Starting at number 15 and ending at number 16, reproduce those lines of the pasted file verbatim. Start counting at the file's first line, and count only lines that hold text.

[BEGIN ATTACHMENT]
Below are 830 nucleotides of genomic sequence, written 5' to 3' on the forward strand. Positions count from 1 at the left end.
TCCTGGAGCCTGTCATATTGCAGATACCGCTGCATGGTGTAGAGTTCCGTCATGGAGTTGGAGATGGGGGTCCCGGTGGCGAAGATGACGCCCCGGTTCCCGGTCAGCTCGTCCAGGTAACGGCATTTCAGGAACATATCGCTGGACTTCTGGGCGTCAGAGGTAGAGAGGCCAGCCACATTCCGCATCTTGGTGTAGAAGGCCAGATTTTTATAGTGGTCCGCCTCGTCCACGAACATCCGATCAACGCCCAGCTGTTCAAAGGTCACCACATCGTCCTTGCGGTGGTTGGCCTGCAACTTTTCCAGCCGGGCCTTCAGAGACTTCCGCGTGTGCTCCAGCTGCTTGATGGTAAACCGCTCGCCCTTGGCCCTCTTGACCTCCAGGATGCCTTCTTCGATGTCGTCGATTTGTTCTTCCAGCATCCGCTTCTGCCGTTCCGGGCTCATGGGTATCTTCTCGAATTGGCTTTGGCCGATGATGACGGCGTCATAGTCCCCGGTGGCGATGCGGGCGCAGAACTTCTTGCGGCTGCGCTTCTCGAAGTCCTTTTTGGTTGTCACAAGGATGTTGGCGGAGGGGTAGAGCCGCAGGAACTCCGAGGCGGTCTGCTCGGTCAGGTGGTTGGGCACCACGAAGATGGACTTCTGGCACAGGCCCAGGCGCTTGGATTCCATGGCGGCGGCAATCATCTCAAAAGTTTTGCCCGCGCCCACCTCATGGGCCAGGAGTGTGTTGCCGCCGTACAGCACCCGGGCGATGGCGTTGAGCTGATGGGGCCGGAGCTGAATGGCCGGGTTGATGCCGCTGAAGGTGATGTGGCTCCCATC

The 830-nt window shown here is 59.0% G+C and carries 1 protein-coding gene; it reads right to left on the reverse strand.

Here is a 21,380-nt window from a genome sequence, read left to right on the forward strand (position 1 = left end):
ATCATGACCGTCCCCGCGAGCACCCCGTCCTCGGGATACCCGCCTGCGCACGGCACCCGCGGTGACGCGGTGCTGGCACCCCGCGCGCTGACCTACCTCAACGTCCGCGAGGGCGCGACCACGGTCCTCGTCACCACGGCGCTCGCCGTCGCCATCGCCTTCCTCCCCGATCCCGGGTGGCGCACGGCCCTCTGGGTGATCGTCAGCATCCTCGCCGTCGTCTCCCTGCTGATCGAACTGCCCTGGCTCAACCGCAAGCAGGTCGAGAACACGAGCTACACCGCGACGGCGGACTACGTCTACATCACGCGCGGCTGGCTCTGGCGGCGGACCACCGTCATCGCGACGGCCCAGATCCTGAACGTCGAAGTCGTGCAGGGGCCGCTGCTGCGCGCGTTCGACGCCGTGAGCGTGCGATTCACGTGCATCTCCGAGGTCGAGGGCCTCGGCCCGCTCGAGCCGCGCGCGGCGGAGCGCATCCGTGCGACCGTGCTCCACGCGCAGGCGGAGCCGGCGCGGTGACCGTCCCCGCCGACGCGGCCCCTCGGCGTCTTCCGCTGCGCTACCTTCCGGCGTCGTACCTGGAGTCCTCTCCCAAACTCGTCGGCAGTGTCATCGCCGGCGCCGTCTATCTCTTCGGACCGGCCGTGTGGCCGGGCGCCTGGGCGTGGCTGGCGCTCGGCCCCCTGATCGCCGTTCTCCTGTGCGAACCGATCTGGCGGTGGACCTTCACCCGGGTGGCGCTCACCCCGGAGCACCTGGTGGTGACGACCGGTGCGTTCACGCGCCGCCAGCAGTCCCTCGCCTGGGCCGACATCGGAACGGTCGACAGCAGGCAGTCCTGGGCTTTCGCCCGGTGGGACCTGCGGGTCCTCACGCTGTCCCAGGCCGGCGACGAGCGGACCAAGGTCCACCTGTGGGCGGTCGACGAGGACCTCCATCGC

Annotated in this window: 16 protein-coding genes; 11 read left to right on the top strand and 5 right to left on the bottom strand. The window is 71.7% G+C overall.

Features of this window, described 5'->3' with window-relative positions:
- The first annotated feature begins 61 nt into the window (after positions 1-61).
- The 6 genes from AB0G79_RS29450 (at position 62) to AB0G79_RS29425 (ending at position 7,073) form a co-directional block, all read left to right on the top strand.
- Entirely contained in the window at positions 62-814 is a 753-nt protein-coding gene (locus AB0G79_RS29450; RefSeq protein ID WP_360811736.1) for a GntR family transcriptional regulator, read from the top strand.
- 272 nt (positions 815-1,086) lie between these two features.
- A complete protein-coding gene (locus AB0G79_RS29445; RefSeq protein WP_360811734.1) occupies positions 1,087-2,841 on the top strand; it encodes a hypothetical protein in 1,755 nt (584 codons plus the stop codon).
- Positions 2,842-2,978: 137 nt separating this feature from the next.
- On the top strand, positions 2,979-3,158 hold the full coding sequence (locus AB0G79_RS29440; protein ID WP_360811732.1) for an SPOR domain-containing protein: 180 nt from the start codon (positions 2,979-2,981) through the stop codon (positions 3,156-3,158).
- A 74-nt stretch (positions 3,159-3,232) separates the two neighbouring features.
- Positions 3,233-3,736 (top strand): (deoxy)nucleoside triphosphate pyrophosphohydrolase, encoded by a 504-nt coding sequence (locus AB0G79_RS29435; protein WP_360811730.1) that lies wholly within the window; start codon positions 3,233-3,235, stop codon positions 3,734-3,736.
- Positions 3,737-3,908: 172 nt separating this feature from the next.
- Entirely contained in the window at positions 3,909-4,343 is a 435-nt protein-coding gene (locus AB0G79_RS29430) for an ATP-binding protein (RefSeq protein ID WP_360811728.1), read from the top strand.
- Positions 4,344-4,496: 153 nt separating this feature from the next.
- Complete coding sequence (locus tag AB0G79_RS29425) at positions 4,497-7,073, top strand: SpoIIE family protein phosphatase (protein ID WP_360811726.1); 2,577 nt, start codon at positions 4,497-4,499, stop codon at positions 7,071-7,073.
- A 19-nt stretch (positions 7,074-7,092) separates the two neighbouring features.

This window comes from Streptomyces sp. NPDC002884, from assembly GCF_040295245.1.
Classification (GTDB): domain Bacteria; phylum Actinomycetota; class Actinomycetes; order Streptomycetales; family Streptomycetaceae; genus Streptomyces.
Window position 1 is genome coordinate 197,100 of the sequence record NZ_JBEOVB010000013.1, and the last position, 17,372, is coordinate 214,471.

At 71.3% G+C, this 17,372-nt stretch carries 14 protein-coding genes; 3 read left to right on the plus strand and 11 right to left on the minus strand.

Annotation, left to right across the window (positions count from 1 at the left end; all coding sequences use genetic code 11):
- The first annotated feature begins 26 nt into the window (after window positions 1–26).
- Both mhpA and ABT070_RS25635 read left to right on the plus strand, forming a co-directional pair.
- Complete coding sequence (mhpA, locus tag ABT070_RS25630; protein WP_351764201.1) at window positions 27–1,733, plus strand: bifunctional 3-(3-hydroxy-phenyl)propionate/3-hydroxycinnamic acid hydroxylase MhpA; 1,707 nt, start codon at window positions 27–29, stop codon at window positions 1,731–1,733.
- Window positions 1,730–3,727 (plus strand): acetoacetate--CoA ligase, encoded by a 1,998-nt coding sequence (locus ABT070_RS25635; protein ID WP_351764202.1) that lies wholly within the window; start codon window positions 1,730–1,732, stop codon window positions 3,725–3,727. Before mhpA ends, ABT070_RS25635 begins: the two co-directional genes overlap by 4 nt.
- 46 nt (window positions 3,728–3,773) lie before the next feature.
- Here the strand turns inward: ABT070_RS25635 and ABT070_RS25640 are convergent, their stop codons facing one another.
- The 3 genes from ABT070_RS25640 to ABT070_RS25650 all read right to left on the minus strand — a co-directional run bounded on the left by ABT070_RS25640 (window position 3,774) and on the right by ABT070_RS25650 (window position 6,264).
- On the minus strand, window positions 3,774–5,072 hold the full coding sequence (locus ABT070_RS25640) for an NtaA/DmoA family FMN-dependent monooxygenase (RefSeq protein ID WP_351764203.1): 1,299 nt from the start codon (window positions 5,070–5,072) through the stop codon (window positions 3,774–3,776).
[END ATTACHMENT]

- A 74-nt stretch (positions 3,159-3,232) separates the two neighbouring features.
- Positions 3,233-3,736 (top strand): (deoxy)nucleoside triphosphate pyrophosphohydrolase, encoded by a 504-nt coding sequence (locus AB0G79_RS29435; protein WP_360811730.1) that lies wholly within the window; start codon positions 3,233-3,235, stop codon positions 3,734-3,736.